Here are some critical lessons that I’ve learned in my first year of starting a cloud accounting firm, which I plan to elaborate on in more details in future blog posts.

#5 Partnering with the right people

Networking and meeting new business contacts can be really exciting, but sometimes some skepticism is warranted. I’ve learned that treading carefully is a good idea, and doing some background research on those you partner is worthwhile. It’s kind of like checking out a Yelp review before trying a restaurant.

#4 Managing growth

When I first started the business, I was super gung-ho for new clients and growth. I realized that I really had to pull back on business development in order to for me to first build the operations in a way that was sustainable. It’s a good problem to have.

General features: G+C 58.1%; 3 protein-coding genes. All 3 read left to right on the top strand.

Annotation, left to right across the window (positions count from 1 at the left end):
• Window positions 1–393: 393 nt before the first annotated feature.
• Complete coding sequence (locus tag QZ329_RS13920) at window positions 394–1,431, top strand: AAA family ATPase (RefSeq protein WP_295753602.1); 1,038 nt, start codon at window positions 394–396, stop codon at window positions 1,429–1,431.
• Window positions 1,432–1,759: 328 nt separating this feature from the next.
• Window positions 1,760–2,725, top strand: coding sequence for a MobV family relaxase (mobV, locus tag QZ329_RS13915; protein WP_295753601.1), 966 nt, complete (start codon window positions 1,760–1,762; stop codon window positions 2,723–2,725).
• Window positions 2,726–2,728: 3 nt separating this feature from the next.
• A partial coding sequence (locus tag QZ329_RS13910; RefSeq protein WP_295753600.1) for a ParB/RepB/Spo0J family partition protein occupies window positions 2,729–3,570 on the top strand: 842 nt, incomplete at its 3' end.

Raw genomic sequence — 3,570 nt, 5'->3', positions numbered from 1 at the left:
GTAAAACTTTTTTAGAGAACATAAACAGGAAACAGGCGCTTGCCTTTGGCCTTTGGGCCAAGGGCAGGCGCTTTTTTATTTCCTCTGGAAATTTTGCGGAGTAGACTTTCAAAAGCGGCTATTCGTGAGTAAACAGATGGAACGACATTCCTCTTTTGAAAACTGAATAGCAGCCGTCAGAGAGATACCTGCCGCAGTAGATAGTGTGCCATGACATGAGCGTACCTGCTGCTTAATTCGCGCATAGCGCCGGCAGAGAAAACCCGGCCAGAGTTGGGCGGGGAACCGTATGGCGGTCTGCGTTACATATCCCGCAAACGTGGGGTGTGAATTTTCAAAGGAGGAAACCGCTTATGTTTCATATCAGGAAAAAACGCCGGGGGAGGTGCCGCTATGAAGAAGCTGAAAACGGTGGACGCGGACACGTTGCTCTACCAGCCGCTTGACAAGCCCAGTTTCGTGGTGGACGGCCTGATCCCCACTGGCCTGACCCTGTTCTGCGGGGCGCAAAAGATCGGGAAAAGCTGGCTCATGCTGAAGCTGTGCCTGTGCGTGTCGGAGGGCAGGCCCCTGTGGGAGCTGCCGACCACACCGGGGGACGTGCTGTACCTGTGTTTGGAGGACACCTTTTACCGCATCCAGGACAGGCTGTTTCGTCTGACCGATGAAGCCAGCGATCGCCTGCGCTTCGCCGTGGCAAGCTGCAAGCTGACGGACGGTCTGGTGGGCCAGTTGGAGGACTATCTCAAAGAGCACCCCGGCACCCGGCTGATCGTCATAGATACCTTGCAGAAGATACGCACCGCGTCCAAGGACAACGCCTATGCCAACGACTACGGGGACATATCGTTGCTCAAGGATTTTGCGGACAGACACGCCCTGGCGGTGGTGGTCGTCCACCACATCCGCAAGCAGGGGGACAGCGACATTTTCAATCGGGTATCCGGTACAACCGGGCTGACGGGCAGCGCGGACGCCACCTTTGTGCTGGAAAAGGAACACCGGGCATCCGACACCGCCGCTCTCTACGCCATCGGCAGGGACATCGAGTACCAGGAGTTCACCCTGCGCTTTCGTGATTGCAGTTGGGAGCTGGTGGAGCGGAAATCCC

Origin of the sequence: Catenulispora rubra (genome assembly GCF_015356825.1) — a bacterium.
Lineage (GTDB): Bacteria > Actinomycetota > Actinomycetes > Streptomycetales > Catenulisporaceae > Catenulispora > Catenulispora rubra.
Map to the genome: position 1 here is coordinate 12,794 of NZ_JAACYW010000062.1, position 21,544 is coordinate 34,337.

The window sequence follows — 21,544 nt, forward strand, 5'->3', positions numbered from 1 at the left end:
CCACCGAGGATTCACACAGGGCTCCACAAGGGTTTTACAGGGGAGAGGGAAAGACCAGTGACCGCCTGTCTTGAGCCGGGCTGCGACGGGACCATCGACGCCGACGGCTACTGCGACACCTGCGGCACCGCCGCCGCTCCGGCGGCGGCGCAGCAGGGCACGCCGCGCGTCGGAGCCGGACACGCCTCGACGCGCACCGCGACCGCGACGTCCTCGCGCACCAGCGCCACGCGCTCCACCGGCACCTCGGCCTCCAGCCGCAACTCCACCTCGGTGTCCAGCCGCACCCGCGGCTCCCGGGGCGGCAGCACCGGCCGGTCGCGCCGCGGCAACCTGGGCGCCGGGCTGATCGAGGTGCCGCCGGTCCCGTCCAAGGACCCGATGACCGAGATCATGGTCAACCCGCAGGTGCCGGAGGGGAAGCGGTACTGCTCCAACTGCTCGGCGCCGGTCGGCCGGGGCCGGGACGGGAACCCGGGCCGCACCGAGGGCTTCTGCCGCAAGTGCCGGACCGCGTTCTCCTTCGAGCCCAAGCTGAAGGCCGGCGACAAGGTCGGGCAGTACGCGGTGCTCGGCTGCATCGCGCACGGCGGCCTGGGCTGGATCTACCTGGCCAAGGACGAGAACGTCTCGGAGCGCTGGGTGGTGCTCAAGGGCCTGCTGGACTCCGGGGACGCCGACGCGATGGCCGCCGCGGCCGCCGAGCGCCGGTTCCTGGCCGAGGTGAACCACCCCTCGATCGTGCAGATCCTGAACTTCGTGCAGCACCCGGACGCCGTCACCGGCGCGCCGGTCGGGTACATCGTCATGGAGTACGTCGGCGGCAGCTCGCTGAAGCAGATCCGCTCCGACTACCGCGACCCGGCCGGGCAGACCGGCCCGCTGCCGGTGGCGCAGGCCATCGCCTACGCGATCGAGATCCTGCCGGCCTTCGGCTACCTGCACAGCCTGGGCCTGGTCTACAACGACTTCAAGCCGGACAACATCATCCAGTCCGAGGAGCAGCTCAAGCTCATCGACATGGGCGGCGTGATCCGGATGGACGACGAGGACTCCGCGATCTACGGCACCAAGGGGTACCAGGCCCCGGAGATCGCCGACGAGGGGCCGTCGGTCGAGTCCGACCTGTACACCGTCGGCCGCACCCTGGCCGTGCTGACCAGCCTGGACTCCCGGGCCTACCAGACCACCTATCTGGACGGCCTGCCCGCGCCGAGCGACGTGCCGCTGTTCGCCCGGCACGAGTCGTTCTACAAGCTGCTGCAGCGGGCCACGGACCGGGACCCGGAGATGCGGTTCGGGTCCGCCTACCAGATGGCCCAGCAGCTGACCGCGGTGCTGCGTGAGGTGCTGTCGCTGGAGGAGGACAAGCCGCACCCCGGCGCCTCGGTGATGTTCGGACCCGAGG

#3 Having the right software stack

There was a bit of tinkering to figure out the best software stack for my company. Keeping an open mind and staying flexible really helped here. I plan to blog more in future about the cloud applications my company uses on a daily basis.

#2 Taking on the right clients

When I first started the business, I wasn’t choosy about the clients that I took on. As long as they knew how to use e-mail, it was a green light. I really had to take a step back from that to redefine my ideal client. This is still a work in progress, but long story short, we had to let go a few clients who were not a good fit. Letting go the wrong client can have a positive impact on profitability, resource availability and staff morale.

#1 Hiring the right way

When I hired my first employee for Fint, I was very naive in thinking that anyone can learn anything. This isn’t true, and that’s a hard fact. Motivation, drive, ambition, discipline are just a few factors that go into determining whether someone can do the job. When hiring employees, contractors or even interns, it is so important to do this the right way, consciously. Not everyone can do the job. I will most definitely go into more details about my learning on hiring in a future blog post.

Your Start Up and E-Commerce Accountant

Jenny Tran, CPA, CMA

@fintcloud